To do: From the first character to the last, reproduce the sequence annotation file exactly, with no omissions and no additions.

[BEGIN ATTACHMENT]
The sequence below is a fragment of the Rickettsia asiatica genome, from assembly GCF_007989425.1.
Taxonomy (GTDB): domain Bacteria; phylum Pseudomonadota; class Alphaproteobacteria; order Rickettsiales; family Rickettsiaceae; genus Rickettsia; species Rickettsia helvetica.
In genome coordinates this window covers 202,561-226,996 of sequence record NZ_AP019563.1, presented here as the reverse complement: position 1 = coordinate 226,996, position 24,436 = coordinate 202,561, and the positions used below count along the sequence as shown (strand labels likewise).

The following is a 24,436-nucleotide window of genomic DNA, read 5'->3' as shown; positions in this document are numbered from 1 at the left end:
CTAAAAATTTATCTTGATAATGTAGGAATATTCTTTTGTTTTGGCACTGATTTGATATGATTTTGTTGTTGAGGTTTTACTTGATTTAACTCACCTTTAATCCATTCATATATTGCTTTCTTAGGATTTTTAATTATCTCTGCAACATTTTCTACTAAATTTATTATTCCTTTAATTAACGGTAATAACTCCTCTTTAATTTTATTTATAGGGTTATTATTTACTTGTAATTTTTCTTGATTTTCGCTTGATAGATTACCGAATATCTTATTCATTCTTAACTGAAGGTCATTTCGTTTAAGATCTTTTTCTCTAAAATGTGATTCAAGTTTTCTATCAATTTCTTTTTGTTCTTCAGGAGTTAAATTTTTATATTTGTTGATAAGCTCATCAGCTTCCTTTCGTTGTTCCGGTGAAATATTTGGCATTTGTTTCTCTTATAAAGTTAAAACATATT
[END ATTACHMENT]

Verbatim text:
The sequence below is a fragment of the Rickettsia asiatica genome, from assembly GCF_007989425.1.
Taxonomy (GTDB): domain Bacteria; phylum Pseudomonadota; class Alphaproteobacteria; order Rickettsiales; family Rickettsiaceae; genus Rickettsia; species Rickettsia helvetica.
In genome coordinates this window covers 202,561-226,996 of sequence record NZ_AP019563.1, presented here as the reverse complement: position 1 = coordinate 226,996, position 24,436 = coordinate 202,561, and the positions used below count along the sequence as shown (strand labels likewise).

The following is a 24,436-nucleotide window of genomic DNA, read 5'->3' as shown; positions in this document are numbered from 1 at the left end:
CTAAAAATTTATCTTGATAATGTAGGAATATTCTTTTGTTTTGGCACTGATTTGATATGATTTTGTTGTTGAGGTTTTACTTGATTTAACTCACCTTTAATCCATTCATATATTGCTTTCTTAGGATTTTTAATTATCTCTGCAACATTTTCTACTAAATTTATTATTCCTTTAATTAACGGTAATAACTCCTCTTTAATTTTATTTATAGGGTTATTATTTACTTGTAATTTTTCTTGATTTTCGCTTGATAGATTACCGAATATCTTATTCATTCTTAACTGAAGGTCATTTCGTTTAAGATCTTTTTCTCTAAAATGTGATTCAAGTTTTCTATCAATTTCTTTTTGTTCTTCAGGAGTTAAATTTTTATATTTGTTGATAAGCTCATCAGCTTCCTTTCGTTGTTCCGGTGAAATATTTGGCATTTGTTTCTCTTATAAAGTTAAAACATATT